Reply to Objection 2. Perhaps not everyone who hears this word "God" understands it to signify something than which nothing greater can be thought, seeing that some have believed God to be a body. Yet, granted that everyone understands that by this word "God" is signified something than which nothing greater can be thought, nevertheless, it does not therefore follow that he understands that what the word signifies exists actually, but only that it exists mentally. Nor can it be argued that it actually exists, unless it be admitted that there actually exists something than which nothing greater can be thought; and this precisely is not admitted by those who hold that God does not exist.

Well, I think you get the idea of Aquinas’s view of the ontological argument or forms of it: he does not think they are possible for our minds. He deals with it also to some extent in In I Sent., d. 3, q. 1, a. 2, ad 4m; De Veritate, X, 12, ad 2m; and offers the principles used to argue against ontological arguments in On Being and Essence, especially chapter 4 where he also gives an argument for God’s existence based on the essence-existence (esse) distinction in composed beings.

I included the texts so you could see and verify for yourself that Aquinas disagrees with those who put forth any form of an ontological argument. Kant and Aquinas are not too far apart in their rejection of this type of argument for God's existence, however much they disagree with other arguments for the existence of God.


Anonymous said...

makes no sense

W. said...



If you are willing to comment, how about a critique?

Corbin said...

That being said, Aquinas' first way (atleast) is self defeating. For The argument starts out in a cosmological sence (ie empirically defendable) with the statement "all things in motion are put in motion by another" then concludes (with a logical fallacy)ontologically (ie, a priori) that there was one first cause, an unmoved mover who set off the causal chain, this is what "everybody understands by God." Unless you are going to attempt to argue that the idea of God as an unmoved mover is an a posteriori argument, then Aquinas' first way (taken only in congunction with the rest of his writtings) is circular, that is it simply begs the question. For a much more detailed exposition see kant (Kant, A606; Smart, in Haldane and Smart, pg 36-8).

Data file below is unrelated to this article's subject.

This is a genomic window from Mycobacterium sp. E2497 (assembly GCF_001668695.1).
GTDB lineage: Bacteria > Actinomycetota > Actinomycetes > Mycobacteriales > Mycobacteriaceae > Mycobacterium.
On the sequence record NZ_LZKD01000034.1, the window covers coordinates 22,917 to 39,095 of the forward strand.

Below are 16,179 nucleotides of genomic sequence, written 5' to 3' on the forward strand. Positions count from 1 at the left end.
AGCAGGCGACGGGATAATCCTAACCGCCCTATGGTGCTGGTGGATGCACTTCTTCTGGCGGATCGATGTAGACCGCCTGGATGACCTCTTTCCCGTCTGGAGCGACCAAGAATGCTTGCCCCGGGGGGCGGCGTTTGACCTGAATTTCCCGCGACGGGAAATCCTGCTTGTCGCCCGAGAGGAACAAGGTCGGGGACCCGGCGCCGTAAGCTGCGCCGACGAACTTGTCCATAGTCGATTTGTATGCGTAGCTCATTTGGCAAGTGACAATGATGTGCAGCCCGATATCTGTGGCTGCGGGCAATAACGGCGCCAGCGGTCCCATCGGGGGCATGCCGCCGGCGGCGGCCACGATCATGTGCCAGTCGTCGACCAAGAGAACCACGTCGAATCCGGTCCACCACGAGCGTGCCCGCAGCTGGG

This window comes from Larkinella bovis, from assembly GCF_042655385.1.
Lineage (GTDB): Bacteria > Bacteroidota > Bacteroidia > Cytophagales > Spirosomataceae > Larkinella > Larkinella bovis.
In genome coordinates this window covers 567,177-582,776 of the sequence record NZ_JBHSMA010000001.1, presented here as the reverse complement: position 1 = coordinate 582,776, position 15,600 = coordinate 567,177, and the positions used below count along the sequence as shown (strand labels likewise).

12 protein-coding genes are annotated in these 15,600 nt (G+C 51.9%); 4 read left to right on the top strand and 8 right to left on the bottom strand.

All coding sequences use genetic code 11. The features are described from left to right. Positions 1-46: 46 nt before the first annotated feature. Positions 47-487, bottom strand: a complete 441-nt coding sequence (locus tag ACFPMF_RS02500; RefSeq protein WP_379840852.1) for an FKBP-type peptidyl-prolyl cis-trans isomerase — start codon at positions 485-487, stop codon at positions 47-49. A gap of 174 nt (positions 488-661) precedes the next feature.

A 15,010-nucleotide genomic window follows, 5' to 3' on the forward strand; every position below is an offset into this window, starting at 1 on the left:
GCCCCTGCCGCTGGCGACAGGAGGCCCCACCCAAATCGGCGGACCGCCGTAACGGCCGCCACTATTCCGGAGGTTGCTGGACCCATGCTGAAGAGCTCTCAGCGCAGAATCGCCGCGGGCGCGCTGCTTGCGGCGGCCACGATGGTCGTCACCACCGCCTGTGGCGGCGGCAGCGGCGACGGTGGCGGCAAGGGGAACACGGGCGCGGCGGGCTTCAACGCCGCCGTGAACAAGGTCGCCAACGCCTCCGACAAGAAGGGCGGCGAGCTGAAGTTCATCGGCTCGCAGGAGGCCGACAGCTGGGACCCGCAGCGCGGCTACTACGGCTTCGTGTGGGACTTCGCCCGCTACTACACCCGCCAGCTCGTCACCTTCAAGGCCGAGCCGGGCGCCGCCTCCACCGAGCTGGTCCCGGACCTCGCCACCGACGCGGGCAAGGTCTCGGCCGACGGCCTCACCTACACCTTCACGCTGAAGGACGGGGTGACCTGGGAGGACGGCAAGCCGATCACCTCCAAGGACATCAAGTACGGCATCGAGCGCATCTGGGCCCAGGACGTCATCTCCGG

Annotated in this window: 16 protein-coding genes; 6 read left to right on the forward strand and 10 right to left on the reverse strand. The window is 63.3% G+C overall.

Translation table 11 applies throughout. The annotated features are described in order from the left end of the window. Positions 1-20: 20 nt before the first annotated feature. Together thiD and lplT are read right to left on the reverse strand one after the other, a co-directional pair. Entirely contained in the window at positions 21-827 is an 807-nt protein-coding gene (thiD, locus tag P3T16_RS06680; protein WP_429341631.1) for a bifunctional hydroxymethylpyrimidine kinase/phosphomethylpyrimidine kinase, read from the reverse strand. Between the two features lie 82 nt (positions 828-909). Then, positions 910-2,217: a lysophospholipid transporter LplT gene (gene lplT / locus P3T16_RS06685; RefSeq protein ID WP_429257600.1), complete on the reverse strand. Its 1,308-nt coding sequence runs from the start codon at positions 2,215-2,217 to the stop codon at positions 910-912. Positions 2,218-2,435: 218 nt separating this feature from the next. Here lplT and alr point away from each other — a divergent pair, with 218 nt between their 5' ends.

Corbin, with more acurate notes said...

Immanuel Kant, Critique of Pure Reason. For a more thorough presentation and discussion of Kant's argument, see my 'Kant on the Relation Between the Cosmological and Ontological Arguments', International Journal for Philosophy of Religion, Vol. 34 (August, 1993). Also Bertrand Russell, A History of Western Philosophy (New York, 1945), pp. 587-588.

Corbin said...

Notes stolen from William Forgie's The cosmological and ontological arguements. Great paper although i believe he is mistaken on many grounds. But something tells me you would love him.